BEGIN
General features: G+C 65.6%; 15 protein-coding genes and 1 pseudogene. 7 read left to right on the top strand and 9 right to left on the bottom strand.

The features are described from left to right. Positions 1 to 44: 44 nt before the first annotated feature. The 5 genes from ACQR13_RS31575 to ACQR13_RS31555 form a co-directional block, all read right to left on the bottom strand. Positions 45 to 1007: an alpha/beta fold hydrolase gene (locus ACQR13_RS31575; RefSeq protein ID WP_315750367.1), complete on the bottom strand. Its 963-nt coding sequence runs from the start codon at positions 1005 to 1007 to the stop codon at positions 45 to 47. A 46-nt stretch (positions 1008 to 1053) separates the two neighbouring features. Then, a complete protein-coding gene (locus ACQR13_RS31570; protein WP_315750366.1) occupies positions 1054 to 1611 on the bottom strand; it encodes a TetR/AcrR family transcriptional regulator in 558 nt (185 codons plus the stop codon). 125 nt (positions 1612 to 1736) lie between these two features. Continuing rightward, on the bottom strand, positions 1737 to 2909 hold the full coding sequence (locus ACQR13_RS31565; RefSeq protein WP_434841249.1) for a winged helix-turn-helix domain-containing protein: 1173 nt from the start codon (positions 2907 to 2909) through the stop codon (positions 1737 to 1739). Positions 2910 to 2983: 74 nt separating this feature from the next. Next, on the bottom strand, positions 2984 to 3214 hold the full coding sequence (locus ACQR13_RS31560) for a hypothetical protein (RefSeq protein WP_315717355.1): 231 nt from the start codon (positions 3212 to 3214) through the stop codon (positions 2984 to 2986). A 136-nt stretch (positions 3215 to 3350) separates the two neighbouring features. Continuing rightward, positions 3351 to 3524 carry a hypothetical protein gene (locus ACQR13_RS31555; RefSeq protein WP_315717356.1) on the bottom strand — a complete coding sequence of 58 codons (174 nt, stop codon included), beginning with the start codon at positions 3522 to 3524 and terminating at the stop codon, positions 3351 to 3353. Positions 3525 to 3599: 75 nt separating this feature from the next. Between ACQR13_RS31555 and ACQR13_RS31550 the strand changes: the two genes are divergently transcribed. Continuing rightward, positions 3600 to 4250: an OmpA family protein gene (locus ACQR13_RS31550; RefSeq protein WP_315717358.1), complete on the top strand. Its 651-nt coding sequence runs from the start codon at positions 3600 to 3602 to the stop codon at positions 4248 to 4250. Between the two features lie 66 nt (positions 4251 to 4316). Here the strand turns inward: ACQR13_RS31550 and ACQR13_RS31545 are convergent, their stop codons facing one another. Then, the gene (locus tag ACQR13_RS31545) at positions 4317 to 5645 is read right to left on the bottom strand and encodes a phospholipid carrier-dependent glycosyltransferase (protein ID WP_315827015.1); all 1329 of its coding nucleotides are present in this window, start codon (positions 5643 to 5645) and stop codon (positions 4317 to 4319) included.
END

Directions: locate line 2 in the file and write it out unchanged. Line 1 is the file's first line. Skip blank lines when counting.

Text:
The features are described from left to right. Positions 1 to 44: 44 nt before the first annotated feature. The 5 genes from ACQR13_RS31575 to ACQR13_RS31555 form a co-directional block, all read right to left on the bottom strand. Positions 45 to 1007: an alpha/beta fold hydrolase gene (locus ACQR13_RS31575; RefSeq protein ID WP_315750367.1), complete on the bottom strand. Its 963-nt coding sequence runs from the start codon at positions 1005 to 1007 to the stop codon at positions 45 to 47. A 46-nt stretch (positions 1008 to 1053) separates the two neighbouring features. Then, a complete protein-coding gene (locus ACQR13_RS31570; protein WP_315750366.1) occupies positions 1054 to 1611 on the bottom strand; it encodes a TetR/AcrR family transcriptional regulator in 558 nt (185 codons plus the stop codon). 125 nt (positions 1612 to 1736) lie between these two features. Continuing rightward, on the bottom strand, positions 1737 to 2909 hold the full coding sequence (locus ACQR13_RS31565; RefSeq protein WP_434841249.1) for a winged helix-turn-helix domain-containing protein: 1173 nt from the start codon (positions 2907 to 2909) through the stop codon (positions 1737 to 1739). Positions 2910 to 2983: 74 nt separating this feature from the next. Next, on the bottom strand, positions 2984 to 3214 hold the full coding sequence (locus ACQR13_RS31560) for a hypothetical protein (RefSeq protein WP_315717355.1): 231 nt from the start codon (positions 3212 to 3214) through the stop codon (positions 2984 to 2986). A 136-nt stretch (positions 3215 to 3350) separates the two neighbouring features. Continuing rightward, positions 3351 to 3524 carry a hypothetical protein gene (locus ACQR13_RS31555; RefSeq protein WP_315717356.1) on the bottom strand — a complete coding sequence of 58 codons (174 nt, stop codon included), beginning with the start codon at positions 3522 to 3524 and terminating at the stop codon, positions 3351 to 3353. Positions 3525 to 3599: 75 nt separating this feature from the next. Between ACQR13_RS31555 and ACQR13_RS31550 the strand changes: the two genes are divergently transcribed. Continuing rightward, positions 3600 to 4250: an OmpA family protein gene (locus ACQR13_RS31550; RefSeq protein WP_315717358.1), complete on the top strand. Its 651-nt coding sequence runs from the start codon at positions 3600 to 3602 to the stop codon at positions 4248 to 4250. Between the two features lie 66 nt (positions 4251 to 4316). Here the strand turns inward: ACQR13_RS31550 and ACQR13_RS31545 are convergent, their stop codons facing one another. Then, the gene (locus tag ACQR13_RS31545) at positions 4317 to 5645 is read right to left on the bottom strand and encodes a phospholipid carrier-dependent glycosyltransferase (protein ID WP_315827015.1); all 1329 of its coding nucleotides are present in this window, start codon (positions 5643 to 5645) and stop codon (positions 4317 to 4319) included.